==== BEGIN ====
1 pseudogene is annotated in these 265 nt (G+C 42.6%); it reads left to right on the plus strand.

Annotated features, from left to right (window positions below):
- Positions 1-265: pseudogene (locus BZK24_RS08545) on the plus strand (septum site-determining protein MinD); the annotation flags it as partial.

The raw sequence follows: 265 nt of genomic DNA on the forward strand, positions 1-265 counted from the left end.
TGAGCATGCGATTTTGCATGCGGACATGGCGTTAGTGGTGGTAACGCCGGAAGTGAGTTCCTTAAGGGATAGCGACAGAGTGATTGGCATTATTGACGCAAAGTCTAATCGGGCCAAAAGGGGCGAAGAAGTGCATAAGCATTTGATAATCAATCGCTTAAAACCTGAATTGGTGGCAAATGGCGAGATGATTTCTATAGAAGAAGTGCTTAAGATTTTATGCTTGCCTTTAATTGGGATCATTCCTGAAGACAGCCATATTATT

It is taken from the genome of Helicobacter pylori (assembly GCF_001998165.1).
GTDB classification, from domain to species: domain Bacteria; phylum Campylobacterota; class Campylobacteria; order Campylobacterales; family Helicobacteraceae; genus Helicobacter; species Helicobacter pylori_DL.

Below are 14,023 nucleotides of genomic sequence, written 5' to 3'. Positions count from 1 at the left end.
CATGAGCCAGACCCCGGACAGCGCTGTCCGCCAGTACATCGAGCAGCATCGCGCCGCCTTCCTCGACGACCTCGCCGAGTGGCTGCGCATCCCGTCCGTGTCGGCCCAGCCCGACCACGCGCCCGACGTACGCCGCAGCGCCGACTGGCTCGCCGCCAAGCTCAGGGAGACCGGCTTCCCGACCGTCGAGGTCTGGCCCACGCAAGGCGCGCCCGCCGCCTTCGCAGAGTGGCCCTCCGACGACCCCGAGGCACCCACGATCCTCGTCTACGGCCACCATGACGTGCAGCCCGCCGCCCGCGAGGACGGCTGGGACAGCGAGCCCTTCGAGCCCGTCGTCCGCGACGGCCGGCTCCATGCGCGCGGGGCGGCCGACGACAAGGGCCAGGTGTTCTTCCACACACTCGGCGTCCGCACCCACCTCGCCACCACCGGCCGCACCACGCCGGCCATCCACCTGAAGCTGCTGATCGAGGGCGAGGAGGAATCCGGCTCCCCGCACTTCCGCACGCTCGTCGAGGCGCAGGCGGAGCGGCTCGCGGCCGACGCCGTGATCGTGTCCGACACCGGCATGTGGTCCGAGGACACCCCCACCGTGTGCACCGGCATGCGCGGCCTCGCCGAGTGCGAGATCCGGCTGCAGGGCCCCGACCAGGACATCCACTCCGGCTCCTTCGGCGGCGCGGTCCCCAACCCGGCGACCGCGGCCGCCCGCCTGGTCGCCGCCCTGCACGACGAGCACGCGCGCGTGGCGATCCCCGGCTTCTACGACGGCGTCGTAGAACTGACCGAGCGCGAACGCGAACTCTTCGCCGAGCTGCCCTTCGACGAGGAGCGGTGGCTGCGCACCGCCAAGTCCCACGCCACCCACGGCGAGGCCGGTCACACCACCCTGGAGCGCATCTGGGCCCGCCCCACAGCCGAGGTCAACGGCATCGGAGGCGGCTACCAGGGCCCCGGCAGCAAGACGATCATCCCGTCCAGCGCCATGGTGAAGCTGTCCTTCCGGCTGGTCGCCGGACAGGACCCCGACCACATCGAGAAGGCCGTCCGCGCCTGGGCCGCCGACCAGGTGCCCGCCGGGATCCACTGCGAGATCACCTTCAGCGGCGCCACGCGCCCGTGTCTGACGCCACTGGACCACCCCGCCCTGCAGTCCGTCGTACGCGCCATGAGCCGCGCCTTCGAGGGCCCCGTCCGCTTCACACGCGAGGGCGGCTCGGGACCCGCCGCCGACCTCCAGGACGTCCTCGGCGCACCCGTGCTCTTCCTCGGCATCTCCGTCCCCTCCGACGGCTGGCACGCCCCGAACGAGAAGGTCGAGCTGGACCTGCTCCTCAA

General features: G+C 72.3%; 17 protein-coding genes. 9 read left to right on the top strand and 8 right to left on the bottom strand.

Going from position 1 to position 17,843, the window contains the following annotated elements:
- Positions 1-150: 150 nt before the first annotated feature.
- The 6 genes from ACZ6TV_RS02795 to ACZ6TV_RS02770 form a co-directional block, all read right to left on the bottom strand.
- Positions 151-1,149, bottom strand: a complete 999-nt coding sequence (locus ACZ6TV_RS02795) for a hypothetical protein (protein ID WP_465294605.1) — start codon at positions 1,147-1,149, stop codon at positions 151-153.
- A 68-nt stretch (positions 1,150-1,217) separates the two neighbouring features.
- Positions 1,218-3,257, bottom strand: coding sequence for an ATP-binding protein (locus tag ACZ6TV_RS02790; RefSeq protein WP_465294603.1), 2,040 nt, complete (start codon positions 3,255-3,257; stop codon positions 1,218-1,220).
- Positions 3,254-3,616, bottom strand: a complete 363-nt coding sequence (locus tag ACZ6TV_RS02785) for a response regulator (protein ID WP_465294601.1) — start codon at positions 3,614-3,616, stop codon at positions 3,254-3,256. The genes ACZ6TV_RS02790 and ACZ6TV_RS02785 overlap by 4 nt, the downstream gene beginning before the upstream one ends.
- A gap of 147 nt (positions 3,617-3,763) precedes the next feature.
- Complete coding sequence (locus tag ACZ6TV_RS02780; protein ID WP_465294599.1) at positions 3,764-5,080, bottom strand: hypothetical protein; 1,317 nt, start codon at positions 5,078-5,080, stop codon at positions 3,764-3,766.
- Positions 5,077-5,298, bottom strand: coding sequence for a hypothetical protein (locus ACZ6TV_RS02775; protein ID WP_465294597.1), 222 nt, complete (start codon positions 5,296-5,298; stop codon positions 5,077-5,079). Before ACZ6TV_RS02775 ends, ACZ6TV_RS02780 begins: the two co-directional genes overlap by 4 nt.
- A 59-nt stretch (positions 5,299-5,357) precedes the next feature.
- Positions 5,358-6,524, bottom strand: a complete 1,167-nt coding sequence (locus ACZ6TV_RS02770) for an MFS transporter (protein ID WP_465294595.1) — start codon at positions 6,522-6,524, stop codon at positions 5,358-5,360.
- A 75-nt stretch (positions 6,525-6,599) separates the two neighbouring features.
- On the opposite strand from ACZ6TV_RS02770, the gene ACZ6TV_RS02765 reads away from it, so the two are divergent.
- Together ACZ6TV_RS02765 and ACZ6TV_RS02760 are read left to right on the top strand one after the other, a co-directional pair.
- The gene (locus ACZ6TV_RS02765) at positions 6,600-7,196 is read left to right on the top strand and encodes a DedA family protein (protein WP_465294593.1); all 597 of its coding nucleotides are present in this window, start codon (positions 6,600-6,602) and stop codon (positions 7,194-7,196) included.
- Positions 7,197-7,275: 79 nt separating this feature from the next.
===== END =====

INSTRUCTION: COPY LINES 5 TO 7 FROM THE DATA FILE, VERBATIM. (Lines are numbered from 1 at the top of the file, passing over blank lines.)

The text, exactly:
TGAGCATGCGATTTTGCATGCGGACATGGCGTTAGTGGTGGTAACGCCGGAAGTGAGTTCCTTAAGGGATAGCGACAGAGTGATTGGCATTATTGACGCAAAGTCTAATCGGGCCAAAAGGGGCGAAGAAGTGCATAAGCATTTGATAATCAATCGCTTAAAACCTGAATTGGTGGCAAATGGCGAGATGATTTCTATAGAAGAAGTGCTTAAGATTTTATGCTTGCCTTTAATTGGGATCATTCCTGAAGACAGCCATATTATT

It is taken from the genome of Helicobacter pylori (assembly GCF_001998165.1).
GTDB classification, from domain to species: domain Bacteria; phylum Campylobacterota; class Campylobacteria; order Campylobacterales; family Helicobacteraceae; genus Helicobacter; species Helicobacter pylori_DL.